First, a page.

Canadian Housing Starts in October: Insights and Trends in a Challenging Economic Climate

In a recent update, the Canada Mortgage and Housing Corporation (CMHC) reported an upward trend in housing starts for October 2023. This trend, showing a 1% increase to 256,280 units from September’s 253,957 units, suggests a resilient housing market despite ongoing economic challenges. The trend measure, a six-month moving average of the monthly seasonally adjusted annual rate (SAAR) of total housing starts, offers a broader perspective on the housing market across Canada.

 

Key Findings for October 2023:

Overall Housing Starts: The monthly SAAR of total housing starts for all areas in Canada rose by 1% in October, reaching 274,681 units, compared to 270,669 units in September.

Urban Housing Starts: In urban centers with a population of over 10,000, housing starts increased by 2% to 257,357 units. This includes a 1% rise in multi-unit urban starts (209,887 units) and a significant 9% increase in single-detached urban starts (47,470 units).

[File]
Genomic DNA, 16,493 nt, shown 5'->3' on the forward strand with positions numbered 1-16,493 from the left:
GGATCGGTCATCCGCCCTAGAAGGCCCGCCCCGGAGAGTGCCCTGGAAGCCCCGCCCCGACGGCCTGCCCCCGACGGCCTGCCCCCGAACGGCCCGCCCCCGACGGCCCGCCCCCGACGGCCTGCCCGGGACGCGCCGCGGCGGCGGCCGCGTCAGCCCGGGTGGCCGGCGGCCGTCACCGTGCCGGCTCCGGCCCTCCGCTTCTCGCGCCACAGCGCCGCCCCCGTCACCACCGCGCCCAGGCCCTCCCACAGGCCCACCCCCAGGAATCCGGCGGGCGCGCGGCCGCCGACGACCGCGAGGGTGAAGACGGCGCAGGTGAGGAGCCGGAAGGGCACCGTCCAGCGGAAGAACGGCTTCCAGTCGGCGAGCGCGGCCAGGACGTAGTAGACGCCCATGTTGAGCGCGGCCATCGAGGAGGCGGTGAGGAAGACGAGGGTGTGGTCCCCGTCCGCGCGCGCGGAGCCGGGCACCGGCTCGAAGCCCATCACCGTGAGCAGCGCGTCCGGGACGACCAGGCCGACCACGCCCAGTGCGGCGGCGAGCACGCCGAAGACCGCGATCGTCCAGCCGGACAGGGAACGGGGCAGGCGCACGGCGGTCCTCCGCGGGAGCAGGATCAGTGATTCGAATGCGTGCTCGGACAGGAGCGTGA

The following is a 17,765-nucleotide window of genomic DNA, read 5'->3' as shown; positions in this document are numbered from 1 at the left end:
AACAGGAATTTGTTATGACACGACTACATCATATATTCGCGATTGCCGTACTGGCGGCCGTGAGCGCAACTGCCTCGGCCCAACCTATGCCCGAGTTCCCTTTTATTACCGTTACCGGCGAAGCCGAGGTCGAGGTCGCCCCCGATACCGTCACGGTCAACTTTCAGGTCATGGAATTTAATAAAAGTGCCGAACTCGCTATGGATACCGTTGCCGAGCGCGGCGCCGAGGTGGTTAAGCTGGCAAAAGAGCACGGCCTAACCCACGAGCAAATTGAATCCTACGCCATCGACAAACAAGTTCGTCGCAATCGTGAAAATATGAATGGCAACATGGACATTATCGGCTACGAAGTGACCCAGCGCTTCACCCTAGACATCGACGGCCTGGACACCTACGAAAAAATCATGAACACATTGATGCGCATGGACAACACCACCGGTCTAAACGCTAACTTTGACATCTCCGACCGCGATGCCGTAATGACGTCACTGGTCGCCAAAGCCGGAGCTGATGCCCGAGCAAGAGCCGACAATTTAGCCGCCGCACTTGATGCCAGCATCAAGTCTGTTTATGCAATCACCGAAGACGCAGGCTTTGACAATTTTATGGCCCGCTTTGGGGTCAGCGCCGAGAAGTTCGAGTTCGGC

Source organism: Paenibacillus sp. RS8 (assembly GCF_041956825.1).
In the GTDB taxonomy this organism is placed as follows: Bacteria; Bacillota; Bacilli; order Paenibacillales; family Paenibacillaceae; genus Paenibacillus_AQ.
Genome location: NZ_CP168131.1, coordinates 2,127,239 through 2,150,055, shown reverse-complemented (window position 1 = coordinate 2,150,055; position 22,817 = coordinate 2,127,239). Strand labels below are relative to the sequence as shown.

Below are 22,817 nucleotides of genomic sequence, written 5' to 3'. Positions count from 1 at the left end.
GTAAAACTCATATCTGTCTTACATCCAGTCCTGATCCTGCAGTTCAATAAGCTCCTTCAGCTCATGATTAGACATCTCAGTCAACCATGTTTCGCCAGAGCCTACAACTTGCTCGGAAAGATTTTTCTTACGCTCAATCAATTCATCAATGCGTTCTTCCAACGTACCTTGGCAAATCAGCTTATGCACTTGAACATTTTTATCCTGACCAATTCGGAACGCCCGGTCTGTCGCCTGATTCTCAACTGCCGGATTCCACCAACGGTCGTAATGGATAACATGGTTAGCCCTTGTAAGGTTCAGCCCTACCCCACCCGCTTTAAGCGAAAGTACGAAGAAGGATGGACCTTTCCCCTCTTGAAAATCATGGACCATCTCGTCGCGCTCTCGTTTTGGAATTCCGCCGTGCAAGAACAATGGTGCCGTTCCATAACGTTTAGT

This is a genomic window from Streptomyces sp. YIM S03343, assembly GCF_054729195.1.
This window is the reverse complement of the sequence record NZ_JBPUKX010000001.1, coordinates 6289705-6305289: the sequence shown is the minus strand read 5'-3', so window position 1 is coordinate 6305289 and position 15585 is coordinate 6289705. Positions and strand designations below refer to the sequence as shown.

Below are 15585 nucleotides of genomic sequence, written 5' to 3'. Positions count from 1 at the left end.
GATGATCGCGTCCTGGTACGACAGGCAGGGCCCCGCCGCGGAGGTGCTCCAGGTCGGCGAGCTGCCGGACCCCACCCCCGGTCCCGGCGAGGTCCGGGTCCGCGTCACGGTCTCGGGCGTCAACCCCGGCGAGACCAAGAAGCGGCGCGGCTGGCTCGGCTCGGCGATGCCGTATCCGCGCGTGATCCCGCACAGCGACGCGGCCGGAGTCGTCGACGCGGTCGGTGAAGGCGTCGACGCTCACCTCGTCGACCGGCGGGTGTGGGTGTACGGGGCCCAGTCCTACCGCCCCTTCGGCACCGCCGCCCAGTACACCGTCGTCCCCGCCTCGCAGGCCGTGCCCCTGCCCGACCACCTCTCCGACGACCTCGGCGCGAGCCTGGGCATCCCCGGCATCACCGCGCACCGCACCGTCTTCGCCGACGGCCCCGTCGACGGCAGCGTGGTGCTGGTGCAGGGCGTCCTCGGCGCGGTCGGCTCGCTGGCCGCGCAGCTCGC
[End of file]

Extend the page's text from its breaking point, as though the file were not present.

Regional Variances: Notable regional differences were observed, with total SAAR housing starts experiencing a decline of 43% in Montreal and 24% in Toronto. In contrast, Vancouver saw a substantial increase of 35%, propelled by a 40% rise in multi-unit starts.

Rural Housing Starts: The rural starts monthly SAAR was estimated at 17,324 units.

 

Economic Insights:

Bob Dugan, CMHC’s Chief Economist, highlighted that despite the positive trend in October, driven largely by ongoing activity in multi-unit starts, the actual year-to-date starts have seen a decline. Dugan emphasized the need for innovative approaches to deliver more housing and address the supply gap in the current economic environment.

 

Additional Data:

Year-to-Date Comparisons: In 2023, actual year-to-date housing starts in Toronto and Vancouver were higher by 22% and 37%, respectively, compared to the same period in 2022, primarily due to an increase in multi-unit starts.

National Perspective: Nationally, actual year-to-date housing starts in centers with over 10,000 population were down by 7%, mainly attributed to a decrease in single-detached starts.

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